Anxiety is a normal reaction to stress. It helps one deal with a tense
situation in the office, study harder for an exam, or keep focused on an
important speech. In general, it helps one cope. But when anxiety
becomes an excessive, irrational dread of everyday situations, it has
become a disabling disorder.
Anxiety Disorders affect approximately 40 million American adults age 18 years and older (about 18%) in a given year, causing them to be filled with fearfulness and uncertainty. Unlike the relatively mild, brief anxiety caused by a stressful event (such as speaking in public or a first date), anxiety disorders last at least six months and can get worse if they are not treated.
Anxiety disorders commonly occur along with other mental or physical illnesses, including alcohol or substance abuse, which may mask anxiety symptoms or make them worse. In some cases, these other illnesses need to be treated before a person will respond to treatment for the anxiety disorder.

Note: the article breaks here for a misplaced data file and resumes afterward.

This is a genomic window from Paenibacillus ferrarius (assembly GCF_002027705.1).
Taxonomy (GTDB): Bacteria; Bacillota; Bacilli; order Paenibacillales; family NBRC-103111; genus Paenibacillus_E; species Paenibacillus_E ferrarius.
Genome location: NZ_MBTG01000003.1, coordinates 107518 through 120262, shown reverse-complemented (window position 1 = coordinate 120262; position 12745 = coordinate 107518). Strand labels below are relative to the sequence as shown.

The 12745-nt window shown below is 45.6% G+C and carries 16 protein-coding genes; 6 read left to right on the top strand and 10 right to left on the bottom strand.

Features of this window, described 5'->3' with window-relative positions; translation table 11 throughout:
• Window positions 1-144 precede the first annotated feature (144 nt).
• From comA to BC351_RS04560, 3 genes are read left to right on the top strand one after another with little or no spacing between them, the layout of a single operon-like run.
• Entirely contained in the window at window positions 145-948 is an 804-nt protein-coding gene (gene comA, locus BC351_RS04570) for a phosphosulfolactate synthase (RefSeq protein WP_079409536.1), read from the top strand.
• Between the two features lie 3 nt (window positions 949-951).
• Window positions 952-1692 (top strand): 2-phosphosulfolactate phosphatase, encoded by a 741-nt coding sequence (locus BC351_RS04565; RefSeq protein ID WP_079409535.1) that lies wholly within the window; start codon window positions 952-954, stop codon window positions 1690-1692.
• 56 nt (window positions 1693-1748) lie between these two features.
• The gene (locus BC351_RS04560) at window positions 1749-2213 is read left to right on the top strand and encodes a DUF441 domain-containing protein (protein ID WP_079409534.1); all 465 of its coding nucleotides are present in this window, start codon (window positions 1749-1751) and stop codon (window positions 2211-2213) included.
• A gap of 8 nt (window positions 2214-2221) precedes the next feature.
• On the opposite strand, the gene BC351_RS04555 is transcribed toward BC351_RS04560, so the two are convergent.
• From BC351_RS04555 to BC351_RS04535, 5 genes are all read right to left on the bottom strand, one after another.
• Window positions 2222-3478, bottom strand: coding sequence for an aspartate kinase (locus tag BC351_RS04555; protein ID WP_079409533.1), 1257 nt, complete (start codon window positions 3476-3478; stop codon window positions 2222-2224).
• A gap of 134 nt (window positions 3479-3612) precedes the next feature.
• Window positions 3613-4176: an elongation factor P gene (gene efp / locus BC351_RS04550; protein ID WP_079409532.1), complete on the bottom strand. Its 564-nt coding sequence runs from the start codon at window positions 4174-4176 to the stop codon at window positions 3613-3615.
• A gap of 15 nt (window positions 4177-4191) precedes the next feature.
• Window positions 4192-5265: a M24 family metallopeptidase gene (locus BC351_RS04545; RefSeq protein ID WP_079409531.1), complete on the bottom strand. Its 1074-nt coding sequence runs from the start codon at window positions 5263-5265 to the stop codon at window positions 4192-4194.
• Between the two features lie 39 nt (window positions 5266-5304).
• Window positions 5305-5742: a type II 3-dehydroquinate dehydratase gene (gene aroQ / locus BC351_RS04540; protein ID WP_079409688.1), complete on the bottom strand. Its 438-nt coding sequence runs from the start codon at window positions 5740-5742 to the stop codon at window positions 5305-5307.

The five major types of anxiety disorders are:
Click on any of these titles for more specific information.
Effective treatments for anxiety disorders are available, and research is yielding new, improved therapies that can help people with anxiety disorders lead productive, fulfilling lives. In general, anxiety disorders are treated with medication, specific types of psychotherapy, or both. Treatment choices depend on the problem and the person’s preference.
Many people with anxiety disorders benefit from joining a self-help or support group and sharing their problems and achievements with others. Internet chat rooms can also be useful in this regard, but any advice received over the Internet should be used with caution, as Internet acquaintances have usually never seen each other and false identities are common. Talking with a trusted friend, family member, or member of the clergy can also provide support, but it is not a substitute for care from a mental health professional.
If you think you have an anxiety disorder, you should seek information and treatment right away.
Source: National Institute of Mental Health
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